It’s not a Halloween trick. In fact, Utah craft beer drinkers will go to bed tonight knowing a special treat will be waiting for them Nov. 1. That’s when 5% beer will available on draft and in grocery and convenience stores throughout the state.
Utah’s longstanding so-called “3.2 Law” will be nothing but a ghost when the clock strikes midnight.
“Breweries are excited to be able to bring more variety to the consumer,” says Nicole Dicou, executive director of the Utah Brewers Guild, which represents the state’s 32 craft breweries. “There’s always going to be headaches with alcohol policy in Utah, but change brings new possibilities and I think that’s what people are excited about.”
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5% Beer Outside Utah Liquor Stores: A Historic Moment
For the past 86 years, only 3.2% alcohol by weight beer (which is 4% alcohol by volume, a more common measure) has been allowed to be sold in retail locations. State-run liquor stores sell higher-alcohol — “heavy beer” — products.
But beginning Nov. 1, the state’s grocery and convenience stores will be allowed to sell beer containing up to 5% ABV. Bars, restaurants, and other spots with sufficient licensing will be able to sell it on draft.
“This is a step in the right direction,” says Chad Hopkins, brewer at Hopkins Brewing Co. in Sugar House. “It’s hard to brew most beers ‘to style’ with the 4% limitation. A proper pale ale needs to be at that 5% ABV mark. That little bump in alcohol really helps the malt backbone and hop profile pop in some styles.”
Euphoric anticipation is enveloping Utah’s craft beer community. And why not? Nov. 1 promises to be a historic day.
- Brewers are tinkering with longstanding, successful 4% beers and bumping them to 5%.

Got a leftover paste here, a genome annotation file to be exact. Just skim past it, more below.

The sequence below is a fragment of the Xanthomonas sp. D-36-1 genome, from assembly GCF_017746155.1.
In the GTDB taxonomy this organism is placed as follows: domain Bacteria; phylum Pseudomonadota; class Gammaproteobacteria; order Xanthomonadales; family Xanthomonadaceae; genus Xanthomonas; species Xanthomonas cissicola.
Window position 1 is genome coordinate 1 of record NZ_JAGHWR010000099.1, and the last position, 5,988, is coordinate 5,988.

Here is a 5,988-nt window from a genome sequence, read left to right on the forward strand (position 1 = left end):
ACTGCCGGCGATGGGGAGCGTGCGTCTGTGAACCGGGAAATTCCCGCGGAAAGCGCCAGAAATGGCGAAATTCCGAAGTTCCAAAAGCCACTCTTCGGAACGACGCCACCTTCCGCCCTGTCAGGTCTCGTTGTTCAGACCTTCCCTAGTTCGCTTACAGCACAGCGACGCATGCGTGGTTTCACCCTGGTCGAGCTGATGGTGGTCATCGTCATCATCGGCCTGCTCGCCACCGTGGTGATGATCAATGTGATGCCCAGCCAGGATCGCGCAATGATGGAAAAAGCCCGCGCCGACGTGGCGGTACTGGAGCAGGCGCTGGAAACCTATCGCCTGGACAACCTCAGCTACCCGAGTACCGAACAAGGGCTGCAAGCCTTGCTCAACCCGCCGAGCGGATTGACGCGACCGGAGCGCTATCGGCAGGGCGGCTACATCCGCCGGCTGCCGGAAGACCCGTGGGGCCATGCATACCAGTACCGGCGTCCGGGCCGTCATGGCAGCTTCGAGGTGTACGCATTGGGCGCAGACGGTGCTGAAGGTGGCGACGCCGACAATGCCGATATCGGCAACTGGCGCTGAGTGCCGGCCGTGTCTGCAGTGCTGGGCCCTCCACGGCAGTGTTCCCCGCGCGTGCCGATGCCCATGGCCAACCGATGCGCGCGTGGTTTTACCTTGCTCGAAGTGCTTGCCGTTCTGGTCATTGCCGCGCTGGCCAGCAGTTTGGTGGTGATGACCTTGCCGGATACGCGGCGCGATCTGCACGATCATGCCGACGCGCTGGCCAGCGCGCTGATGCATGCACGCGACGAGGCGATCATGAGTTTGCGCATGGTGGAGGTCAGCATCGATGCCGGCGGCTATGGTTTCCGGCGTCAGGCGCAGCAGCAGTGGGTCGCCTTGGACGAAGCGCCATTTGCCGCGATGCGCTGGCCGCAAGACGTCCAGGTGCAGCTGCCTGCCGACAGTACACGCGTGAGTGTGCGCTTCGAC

- New beers brewed specifically for the occasion are hitting taprooms, tap handles, and store shelves.
- At least one Utah brewery is refreshing its look to mark the occasion.
- Even Anheuser-Busch InBev — an Evil Empire in many craft beer circles — sent its iconic Budweiser Clydesdales to Utah to lead a funeral procession for 3.2 beer.
It’s not all euphoria for brewers, however.
With the increase in alcohol content also comes an increase in taxes the brewers pay. The new law calls for a tax increase to $13.10 per barrel (31 gallons). That’s up from $12.80, which already was the highest in the country, according to Dicou.
A 5% Balancing Act
Breweries are balancing enthusiasm with practicality. The slight increase in alcohol means new recipes, updated packaging and labels, and perhaps even increased battles for shelf space at various retailers.
“The reformulation process has been complex but welcome,” says Brian Ericksen, head brewer at Bohemian Brewery. “The challenge has been to keep the primary characteristics, flavor, and profile that our customers (and us) have come to love while delivering a product that is brewed up to the new ABV limit.”
From an operations standpoint, the switch touches “almost every aspect” of Bohemian’s business.
Timing is also a delicate dance for brewers who don’t want to be stuck with a bunch of 4% beer after Nov. 1, but who also don’t want to run out before then.
“It’s going to be difficult to taper off production of 4% beer without running out,” says Mark Medura, owner of Level Crossing Brewing Co. “Like many local breweries, we are trying to walk that line — we don’t want to end up with a surplus of 4% beer but we don’t want to run out before Oct. 31, either.”
For Talisman Brewing, as is likely the case with other breweries, the changeover isn’t as simple as flipping a switch.
“The change will not all occur right on Nov. 1,” says Joann Williams, co-owner of the Ogden-based brewery. “(It’ll be) more of a rolling change as we move through product and replace it with the new higher ABV.”
‘Make Room for 5%’ Beer Deals
One happy consequence leading up to the law change, at least for beer drinkers, is the ability to help some breweries “liquidate” their inventory of 4% beers before November hits.
- Level Crossing Brewing Co. is promoting a “kill the keg” event through Oct. 31, discounting select 4% drafts at its South Salt Lake taproom.
- Salt Lake’s Kiitos Brewing and Ogden’s UTOG Brewing are selling cases (24 beers) for $20 to help supercharge sales for several of their flagship beers.